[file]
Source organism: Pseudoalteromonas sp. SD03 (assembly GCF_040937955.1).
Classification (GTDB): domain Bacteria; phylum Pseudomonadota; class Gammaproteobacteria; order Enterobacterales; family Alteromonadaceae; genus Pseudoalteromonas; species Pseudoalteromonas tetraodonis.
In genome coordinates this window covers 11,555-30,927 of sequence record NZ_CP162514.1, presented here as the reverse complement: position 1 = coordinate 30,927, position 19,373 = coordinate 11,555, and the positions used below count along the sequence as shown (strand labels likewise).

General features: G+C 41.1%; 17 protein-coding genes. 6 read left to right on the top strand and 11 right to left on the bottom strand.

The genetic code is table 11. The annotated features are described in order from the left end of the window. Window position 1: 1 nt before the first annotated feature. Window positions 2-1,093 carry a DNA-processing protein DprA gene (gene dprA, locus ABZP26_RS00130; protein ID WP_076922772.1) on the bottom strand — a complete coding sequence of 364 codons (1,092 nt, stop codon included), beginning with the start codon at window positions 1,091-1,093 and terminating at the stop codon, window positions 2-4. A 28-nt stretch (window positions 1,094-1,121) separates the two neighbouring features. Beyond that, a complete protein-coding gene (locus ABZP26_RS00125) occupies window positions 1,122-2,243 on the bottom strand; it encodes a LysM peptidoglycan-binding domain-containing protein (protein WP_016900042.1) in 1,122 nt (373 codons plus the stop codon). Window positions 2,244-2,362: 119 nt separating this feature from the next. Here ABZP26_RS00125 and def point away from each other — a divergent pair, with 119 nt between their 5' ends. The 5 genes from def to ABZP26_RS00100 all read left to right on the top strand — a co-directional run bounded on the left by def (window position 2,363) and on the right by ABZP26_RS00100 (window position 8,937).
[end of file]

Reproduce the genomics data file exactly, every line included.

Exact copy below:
Source organism: Pseudoalteromonas sp. SD03 (assembly GCF_040937955.1).
Classification (GTDB): domain Bacteria; phylum Pseudomonadota; class Gammaproteobacteria; order Enterobacterales; family Alteromonadaceae; genus Pseudoalteromonas; species Pseudoalteromonas tetraodonis.
In genome coordinates this window covers 11,555-30,927 of sequence record NZ_CP162514.1, presented here as the reverse complement: position 1 = coordinate 30,927, position 19,373 = coordinate 11,555, and the positions used below count along the sequence as shown (strand labels likewise).

General features: G+C 41.1%; 17 protein-coding genes. 6 read left to right on the top strand and 11 right to left on the bottom strand.

The genetic code is table 11. The annotated features are described in order from the left end of the window. Window position 1: 1 nt before the first annotated feature. Window positions 2-1,093 carry a DNA-processing protein DprA gene (gene dprA, locus ABZP26_RS00130; protein ID WP_076922772.1) on the bottom strand — a complete coding sequence of 364 codons (1,092 nt, stop codon included), beginning with the start codon at window positions 1,091-1,093 and terminating at the stop codon, window positions 2-4. A 28-nt stretch (window positions 1,094-1,121) separates the two neighbouring features. Beyond that, a complete protein-coding gene (locus ABZP26_RS00125) occupies window positions 1,122-2,243 on the bottom strand; it encodes a LysM peptidoglycan-binding domain-containing protein (protein WP_016900042.1) in 1,122 nt (373 codons plus the stop codon). Window positions 2,244-2,362: 119 nt separating this feature from the next. Here ABZP26_RS00125 and def point away from each other — a divergent pair, with 119 nt between their 5' ends. The 5 genes from def to ABZP26_RS00100 all read left to right on the top strand — a co-directional run bounded on the left by def (window position 2,363) and on the right by ABZP26_RS00100 (window position 8,937).